John Christopher fine is a busy man. He splits time between his horse farm in Gettysburg, Pennsylvania, and Boynton Beach, Florida, where he conducts coral reef research, lectures on Oceanography and teaches scuba diving. Being a marine biologist and an expert in maritime affairs, he writes about the current conditions of our oceans and seas.
When Mercury Astronaut Gordon Cooper retired from the U.S. Air Force Space Program in1970, he left behind a legacy of flight success and intrigue. The flight aspect of his career is chronicled in the long list of awards he received during his military service in the U.S. Marines, U.S. Air Force and finally as an astronaut.
During the “Gusher Age,” 1900 to 1940, there appeared to be as many oil rigs in Texas as desert cactus. But what became a trillion dollar industry, with rigs around the world, the search for “black gold” created a frightening scenario when a construction worker yelled, “Fire in the well!” When an oil company’s own “roughnecks” couldn’t extinguish the blaze, word went out fast: “Call Red!” they cried.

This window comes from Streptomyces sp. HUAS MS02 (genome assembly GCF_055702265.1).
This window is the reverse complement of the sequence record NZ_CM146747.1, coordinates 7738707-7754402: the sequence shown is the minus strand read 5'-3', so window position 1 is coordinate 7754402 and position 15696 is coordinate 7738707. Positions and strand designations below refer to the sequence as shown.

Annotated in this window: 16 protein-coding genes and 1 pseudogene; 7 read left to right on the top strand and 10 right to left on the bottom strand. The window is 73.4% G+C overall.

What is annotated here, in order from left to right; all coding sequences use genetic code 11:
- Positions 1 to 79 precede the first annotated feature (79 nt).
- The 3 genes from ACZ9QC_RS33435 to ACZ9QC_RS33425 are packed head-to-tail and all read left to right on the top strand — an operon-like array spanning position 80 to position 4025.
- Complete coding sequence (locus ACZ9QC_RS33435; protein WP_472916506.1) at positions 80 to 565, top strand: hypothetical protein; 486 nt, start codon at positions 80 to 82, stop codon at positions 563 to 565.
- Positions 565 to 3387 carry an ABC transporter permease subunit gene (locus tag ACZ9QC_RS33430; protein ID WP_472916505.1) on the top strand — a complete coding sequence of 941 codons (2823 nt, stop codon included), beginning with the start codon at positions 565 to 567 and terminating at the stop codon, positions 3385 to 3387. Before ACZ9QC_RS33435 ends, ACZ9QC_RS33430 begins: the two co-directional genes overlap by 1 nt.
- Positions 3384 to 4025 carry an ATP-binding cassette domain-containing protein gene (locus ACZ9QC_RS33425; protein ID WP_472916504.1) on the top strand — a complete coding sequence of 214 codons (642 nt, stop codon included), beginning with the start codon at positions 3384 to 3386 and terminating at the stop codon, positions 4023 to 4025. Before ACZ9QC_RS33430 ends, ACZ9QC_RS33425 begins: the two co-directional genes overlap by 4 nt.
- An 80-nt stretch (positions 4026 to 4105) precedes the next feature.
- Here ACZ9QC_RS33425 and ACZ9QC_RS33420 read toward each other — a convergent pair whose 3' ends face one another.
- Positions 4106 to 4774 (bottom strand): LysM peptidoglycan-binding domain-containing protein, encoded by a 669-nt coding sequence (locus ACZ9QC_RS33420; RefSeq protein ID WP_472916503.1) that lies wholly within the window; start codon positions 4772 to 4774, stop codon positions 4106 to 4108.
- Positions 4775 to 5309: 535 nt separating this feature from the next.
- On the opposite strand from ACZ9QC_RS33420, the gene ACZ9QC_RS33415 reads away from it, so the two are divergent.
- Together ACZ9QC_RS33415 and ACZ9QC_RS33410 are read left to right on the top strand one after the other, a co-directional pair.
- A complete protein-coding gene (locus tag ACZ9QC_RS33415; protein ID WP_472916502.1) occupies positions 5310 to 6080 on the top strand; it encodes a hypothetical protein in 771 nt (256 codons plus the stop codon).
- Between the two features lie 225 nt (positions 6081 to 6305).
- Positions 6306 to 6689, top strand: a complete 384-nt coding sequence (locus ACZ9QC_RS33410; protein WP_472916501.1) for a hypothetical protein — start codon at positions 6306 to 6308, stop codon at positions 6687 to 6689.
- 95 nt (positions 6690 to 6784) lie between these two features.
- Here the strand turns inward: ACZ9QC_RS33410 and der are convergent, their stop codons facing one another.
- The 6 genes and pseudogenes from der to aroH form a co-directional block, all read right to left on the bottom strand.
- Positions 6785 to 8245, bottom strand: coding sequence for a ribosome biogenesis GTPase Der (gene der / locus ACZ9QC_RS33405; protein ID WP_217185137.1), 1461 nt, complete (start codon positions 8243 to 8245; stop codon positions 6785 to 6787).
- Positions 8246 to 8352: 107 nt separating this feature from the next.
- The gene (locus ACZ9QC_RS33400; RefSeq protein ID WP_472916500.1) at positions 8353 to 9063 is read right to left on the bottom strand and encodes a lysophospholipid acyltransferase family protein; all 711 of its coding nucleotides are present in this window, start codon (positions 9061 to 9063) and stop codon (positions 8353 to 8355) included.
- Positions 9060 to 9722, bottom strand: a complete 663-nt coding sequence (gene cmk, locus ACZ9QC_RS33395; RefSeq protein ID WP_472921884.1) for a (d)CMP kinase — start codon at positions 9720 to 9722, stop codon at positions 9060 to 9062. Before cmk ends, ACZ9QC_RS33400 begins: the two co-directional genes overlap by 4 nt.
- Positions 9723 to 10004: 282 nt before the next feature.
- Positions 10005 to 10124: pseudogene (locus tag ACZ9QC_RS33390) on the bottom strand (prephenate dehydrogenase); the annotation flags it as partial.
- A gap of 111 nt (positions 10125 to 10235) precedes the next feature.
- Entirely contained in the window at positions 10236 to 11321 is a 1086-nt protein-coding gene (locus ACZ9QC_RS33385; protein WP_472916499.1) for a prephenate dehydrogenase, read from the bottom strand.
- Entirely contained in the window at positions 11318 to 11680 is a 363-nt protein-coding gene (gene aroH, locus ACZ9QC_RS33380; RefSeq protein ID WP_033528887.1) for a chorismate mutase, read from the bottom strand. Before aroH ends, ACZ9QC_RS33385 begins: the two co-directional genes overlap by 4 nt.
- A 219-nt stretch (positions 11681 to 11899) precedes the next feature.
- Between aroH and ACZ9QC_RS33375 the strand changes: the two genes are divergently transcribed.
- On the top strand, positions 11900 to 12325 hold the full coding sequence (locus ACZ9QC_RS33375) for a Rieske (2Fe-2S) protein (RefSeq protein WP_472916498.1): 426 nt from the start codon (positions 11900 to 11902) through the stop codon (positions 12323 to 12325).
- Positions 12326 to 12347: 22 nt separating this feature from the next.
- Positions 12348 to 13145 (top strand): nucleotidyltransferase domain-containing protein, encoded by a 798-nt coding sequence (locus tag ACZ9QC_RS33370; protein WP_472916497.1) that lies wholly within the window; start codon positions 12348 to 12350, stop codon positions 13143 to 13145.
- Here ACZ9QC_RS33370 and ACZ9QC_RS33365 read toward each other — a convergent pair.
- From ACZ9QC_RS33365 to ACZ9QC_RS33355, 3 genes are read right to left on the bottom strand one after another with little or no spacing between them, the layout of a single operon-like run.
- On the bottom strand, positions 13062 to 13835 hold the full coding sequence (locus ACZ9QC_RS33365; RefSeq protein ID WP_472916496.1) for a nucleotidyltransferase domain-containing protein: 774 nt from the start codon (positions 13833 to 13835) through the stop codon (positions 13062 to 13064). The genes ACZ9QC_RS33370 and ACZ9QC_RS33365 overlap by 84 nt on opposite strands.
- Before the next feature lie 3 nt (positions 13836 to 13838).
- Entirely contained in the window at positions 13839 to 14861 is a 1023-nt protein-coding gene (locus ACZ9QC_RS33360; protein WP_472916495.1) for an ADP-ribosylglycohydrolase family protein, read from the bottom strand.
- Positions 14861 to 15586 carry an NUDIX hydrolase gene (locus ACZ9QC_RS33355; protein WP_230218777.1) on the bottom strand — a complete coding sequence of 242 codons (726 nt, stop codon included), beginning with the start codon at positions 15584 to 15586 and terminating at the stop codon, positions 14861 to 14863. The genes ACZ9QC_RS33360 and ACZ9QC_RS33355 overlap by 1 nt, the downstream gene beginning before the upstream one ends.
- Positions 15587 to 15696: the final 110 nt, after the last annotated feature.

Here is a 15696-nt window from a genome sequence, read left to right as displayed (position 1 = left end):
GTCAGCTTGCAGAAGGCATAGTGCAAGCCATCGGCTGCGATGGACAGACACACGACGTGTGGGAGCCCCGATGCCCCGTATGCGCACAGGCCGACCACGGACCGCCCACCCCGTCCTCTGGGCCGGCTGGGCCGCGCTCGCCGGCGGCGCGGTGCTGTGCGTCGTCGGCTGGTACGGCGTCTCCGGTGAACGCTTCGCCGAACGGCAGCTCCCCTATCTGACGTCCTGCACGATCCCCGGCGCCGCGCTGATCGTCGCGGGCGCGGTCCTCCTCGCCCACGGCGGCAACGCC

The press called the USS Bear a “storied” ship when its discovery was announced by the United States Coast Guard (USCG) at a waterfront news conference in Boston, October, 2021. The historic U.S. Revenue Cutter foundered in 1963, 260 miles east of Boston, while being towed from Nova Scotia, Canada, to Philadelphia, Pennsylvania.
The present day discovery of a 207-year-old whaling vessel appears to have renewed interest in an industry that thrived in the 18th and 19th centuries. Kerosene was yet to be invented and oil extracted from “monsters of the deep” was in demand worldwide. About 15 years before author Herman Melville introduced the world to his captivating book, Moby Dick, the Industry was a Massachusetts whaling ship that sank near the mouth of the Mississippi River.